Today was our tour around the Dingle Peninsula. We got up fairly early for breakfast, as ISA was part of the first seating at the B&B. Breakfast was absolutely delicious. I had a Belgian waffle made with cinnamon sugar baked inside and berries on top, and it was absolutely magical. A few of my friends got the full Irish breakfast, which looked amazing. I think I’ll end up trying that tomorrow.
We boarded the bus around 9:30 and were off for the tour. We started at the beehive huts, an early settlement with buildings that look like beehives. They were made of stone, and only one that we saw still had a roof. The rest had caved in. The one we saw had 3 rooms and was rather lavish for that time.
While we were getting to explore the huts, a group of us at a time also had the chance to hold lambs. There was a fold with dozens of fluffy babies. There had been rumors about this opportunity, whispers in the NUIG community, but we weren’t sure it was a real thing. It was.
There were three lambs we got to pass around and bottle feed. Two of them were all white and fluffy to the point of chubbiness, and the other was black with white wool. I have never seen Caitlyn and Ellie so happy.
We spent a bit of time with the sheep and the huts, but soon enough it was time to move on to the beach. It was about 65° F when we made it to the beach with a cold breeze coming off the choppy Atlantic. Personally, I was awestruck by the view, with the white water crashing over outcropping of rock and the waves rolling in. While many in the group ran down the hill and directly into the water, I didn’t particularly feel like being covered in sand all day. Instead, I stayed up by one of the many stone walls, taking artsy photos and staying warm and sand-free.
We spent about an hour just enjoying the beach until it was time to move on. We made it all the way to the heritage center at the Blasket Islands and saw a presentation about life on the Great Blasket Island. Up until recently, the people on the island lived hard, traditional lives, much the same way the Amish live in the American Midwest. We got to explore the museum and see some of the artifacts from the island before it was evacuated.
We had lunch in the heritage center cafe and got to shop at the bookstore at the museum. I almost bought another book of myths and fairy tales. They really struck me, and I’m hoping to write movies and books based on these traditional stories.
After that, we headed back toward Dingle, making just a few more stops along the way. The first one was an early Christian Church as part of a ruined monastery, unique because the roof was still entirely intact despite the age of the structure.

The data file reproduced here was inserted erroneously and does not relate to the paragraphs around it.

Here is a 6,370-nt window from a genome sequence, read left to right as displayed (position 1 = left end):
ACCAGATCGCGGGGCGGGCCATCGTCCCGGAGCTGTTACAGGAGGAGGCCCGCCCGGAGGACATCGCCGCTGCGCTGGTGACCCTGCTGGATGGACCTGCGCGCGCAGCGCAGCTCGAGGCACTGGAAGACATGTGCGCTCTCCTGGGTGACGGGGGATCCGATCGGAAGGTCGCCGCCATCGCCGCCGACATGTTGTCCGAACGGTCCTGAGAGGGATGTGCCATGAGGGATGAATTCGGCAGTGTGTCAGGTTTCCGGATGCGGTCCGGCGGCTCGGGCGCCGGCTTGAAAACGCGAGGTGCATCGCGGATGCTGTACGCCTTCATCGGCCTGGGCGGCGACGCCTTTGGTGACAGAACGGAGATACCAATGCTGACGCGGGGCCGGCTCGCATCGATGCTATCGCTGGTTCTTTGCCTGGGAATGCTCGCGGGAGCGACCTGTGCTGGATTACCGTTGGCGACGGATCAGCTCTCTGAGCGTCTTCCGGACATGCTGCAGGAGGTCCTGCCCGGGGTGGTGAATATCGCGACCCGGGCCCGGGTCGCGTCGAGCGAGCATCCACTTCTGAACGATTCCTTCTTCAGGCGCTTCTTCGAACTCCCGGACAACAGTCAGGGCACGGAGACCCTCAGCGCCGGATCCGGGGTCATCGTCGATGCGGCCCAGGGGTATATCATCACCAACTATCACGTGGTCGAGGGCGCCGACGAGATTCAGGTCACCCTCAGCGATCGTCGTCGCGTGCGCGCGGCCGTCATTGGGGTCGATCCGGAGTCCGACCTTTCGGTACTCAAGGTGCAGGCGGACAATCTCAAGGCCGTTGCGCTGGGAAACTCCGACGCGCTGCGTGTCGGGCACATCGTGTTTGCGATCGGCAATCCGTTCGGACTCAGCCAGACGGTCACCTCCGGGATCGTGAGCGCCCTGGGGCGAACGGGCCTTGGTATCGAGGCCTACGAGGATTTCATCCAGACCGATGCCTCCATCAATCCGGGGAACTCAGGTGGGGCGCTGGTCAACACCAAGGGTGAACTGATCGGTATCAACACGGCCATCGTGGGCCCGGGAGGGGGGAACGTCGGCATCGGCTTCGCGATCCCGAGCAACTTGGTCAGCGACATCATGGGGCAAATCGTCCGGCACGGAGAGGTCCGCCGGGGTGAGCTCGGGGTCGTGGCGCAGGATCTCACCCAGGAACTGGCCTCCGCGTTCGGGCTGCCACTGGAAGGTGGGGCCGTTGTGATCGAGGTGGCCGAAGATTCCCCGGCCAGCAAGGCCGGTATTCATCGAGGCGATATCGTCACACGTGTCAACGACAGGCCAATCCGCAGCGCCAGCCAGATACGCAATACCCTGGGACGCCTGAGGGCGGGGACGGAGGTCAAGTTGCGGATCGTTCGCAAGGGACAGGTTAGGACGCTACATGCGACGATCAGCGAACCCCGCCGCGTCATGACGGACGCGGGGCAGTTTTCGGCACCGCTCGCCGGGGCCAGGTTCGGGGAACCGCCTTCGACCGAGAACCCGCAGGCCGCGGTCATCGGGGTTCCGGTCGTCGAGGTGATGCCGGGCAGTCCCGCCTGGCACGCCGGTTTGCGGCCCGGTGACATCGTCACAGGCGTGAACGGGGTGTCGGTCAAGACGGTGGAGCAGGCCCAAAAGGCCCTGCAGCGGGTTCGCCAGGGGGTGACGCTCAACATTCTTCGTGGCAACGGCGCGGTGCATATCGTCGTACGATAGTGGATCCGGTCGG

We went inside the structure, and once our eyes adjusted to the darkness, it was absolutely amazing. They had built a window into the structure facing the East, as is tradition with most Christian Churches. There were little outcroppings of rock, possibly for hanging things like a draping or a scaffold for the altar.
The sheer craftsmanship of the building was admirable. The rocks were perfectly placed, chiseled and smoothed until the wall wasn’t rough to the touch. I was amazed that something so ancient has stood the test of time and the elements and is still standing today.
We then went to a cemetery close to the monastery to see an ancient sundial and a long beam with the alphabet chiseled onto it that was once used to teach monks to read and write.
We looped back around and headed back to the Harbor Lodge. My friends and I decided to go out on the town and see the rest of what Dingle had to offer. We wandered around the shops and got ice cream. One of the girls lost her cell phone, so we made sure she knew where we were (getting fish and chips) while she ran back to the lodge to make sure she hadn’t lost it while we were shopping. Thankfully, she hadn’t, and she even got stopped by a really nice elderly man who told her everything was going to work out. It definitely helped her calm down after the whole ordeal.
Dinner was delicious, and I went out with them for one drink at Dick Mack’s pub, a place Dolly Parton and many other famous celebrities have gone for a pint. The staff was pleasant, the place was not very crowded, and I got an excellent drink with some of my favorite people.
A bunch of them decided to head off to the next pub, but Caitlyn, Joanna, and I stayed behind and talked about everything we had accomplished, crammed in to just a few short weeks.
I walked home after that, ready to take a shower and go to sleep. It had been a crazy busy day. When I got there, two out of three of my roommates were already in and ready for sleep. I joined them soon after and did not move the rest of the night. It was an incredible day of seeing the sights.
Also, completely unrelated, but one of my favorite things about Dingle is the fact that there’s a dolphin that hangs out in the harbor just because he likes it, so people have started doing tours there. His name is Funghie, and they made a statue of him at the marina I saw on my way back to the accommodation tonight.